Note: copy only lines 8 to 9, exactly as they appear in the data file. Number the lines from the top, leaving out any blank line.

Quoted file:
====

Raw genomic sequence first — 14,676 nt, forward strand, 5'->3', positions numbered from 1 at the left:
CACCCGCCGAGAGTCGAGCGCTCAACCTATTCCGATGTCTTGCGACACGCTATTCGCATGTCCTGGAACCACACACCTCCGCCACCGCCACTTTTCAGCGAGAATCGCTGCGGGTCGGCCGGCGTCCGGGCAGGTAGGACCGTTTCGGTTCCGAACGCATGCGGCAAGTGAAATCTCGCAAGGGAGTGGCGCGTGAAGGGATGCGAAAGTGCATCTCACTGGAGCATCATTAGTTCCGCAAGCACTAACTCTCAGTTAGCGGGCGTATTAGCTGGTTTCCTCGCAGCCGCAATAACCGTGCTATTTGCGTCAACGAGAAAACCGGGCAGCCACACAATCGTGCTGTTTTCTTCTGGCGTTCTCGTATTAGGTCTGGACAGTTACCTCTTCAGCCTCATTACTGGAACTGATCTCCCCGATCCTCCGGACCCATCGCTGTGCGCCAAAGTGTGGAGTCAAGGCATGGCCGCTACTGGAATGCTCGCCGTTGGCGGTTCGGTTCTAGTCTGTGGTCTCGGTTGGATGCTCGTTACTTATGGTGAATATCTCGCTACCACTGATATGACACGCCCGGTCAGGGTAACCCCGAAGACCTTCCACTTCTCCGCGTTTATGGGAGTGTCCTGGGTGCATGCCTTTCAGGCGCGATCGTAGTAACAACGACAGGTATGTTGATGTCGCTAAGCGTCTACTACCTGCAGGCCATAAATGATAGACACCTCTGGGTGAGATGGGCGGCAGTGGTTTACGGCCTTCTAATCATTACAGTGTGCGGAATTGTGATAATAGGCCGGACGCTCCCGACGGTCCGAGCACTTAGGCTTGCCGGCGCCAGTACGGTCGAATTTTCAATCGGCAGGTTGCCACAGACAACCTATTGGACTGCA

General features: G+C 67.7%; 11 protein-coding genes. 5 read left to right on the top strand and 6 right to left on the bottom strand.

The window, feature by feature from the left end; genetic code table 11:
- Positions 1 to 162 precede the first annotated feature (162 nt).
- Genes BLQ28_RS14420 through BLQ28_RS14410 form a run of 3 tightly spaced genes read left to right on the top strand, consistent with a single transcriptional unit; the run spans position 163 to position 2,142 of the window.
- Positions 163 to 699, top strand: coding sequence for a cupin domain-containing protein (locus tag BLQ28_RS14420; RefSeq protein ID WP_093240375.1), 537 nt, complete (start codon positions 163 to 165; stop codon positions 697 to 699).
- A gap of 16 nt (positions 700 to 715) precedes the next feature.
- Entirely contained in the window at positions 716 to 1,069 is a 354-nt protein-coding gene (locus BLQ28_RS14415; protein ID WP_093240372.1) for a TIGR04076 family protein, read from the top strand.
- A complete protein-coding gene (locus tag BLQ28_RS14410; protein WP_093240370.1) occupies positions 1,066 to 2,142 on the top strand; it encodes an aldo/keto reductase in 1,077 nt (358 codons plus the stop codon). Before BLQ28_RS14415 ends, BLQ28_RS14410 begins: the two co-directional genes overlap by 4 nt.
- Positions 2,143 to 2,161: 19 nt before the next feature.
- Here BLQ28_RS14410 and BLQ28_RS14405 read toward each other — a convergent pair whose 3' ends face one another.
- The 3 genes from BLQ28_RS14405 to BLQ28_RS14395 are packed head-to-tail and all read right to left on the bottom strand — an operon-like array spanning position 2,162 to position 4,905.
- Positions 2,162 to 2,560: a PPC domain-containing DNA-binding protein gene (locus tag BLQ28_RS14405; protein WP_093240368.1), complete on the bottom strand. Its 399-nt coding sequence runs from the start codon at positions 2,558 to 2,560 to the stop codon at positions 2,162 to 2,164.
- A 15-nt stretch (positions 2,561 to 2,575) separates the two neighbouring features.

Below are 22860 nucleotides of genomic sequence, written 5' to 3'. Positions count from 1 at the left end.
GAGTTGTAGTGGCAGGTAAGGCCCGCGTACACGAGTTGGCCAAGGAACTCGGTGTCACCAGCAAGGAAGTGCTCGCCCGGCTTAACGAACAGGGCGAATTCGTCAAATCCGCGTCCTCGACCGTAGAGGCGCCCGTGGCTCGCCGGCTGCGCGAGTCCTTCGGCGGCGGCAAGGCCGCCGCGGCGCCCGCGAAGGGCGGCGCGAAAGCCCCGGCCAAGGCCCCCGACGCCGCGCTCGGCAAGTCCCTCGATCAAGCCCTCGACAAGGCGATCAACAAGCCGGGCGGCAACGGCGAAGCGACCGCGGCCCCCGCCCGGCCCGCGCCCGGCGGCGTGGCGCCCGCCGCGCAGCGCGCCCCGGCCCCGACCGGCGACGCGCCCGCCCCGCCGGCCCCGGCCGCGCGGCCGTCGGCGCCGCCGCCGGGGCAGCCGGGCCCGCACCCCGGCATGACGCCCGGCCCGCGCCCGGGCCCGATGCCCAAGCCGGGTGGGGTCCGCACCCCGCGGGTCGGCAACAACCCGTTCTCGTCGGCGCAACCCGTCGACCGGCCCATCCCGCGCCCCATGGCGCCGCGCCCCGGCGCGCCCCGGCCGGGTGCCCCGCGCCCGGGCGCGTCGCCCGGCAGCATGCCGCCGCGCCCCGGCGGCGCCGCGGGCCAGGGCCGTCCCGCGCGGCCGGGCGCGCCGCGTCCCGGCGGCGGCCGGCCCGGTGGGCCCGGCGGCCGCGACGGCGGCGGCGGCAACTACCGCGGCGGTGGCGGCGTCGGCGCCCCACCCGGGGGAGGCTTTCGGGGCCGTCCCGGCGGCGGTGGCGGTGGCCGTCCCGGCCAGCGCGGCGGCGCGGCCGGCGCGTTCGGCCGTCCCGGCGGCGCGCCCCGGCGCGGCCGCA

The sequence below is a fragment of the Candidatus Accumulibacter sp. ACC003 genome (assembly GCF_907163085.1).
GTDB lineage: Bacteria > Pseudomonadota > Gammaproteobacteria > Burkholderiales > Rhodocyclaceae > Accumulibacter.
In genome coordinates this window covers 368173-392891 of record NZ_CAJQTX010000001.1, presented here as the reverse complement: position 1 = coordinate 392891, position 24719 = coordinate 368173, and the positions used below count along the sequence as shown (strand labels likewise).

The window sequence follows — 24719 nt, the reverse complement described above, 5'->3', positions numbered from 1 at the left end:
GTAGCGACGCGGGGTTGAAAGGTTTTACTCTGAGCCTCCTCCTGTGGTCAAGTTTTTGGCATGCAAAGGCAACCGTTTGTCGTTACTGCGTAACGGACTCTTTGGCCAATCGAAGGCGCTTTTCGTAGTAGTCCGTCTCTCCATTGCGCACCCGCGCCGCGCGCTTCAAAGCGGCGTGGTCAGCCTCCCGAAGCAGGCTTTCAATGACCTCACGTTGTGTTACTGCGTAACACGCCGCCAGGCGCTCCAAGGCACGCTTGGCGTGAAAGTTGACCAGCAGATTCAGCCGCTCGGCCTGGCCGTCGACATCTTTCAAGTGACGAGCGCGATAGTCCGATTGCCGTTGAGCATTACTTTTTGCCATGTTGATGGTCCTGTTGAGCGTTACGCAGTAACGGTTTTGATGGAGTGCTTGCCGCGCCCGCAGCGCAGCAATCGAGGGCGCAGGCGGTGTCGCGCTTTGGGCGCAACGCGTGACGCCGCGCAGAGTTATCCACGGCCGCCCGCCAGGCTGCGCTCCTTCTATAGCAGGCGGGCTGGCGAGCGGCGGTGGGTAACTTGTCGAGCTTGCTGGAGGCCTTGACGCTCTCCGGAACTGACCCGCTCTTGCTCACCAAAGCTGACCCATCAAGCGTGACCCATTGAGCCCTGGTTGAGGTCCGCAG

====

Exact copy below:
- A gap of 16 nt (positions 700 to 715) precedes the next feature.
- Entirely contained in the window at positions 716 to 1,069 is a 354-nt protein-coding gene (locus BLQ28_RS14415; protein ID WP_093240372.1) for a TIGR04076 family protein, read from the top strand.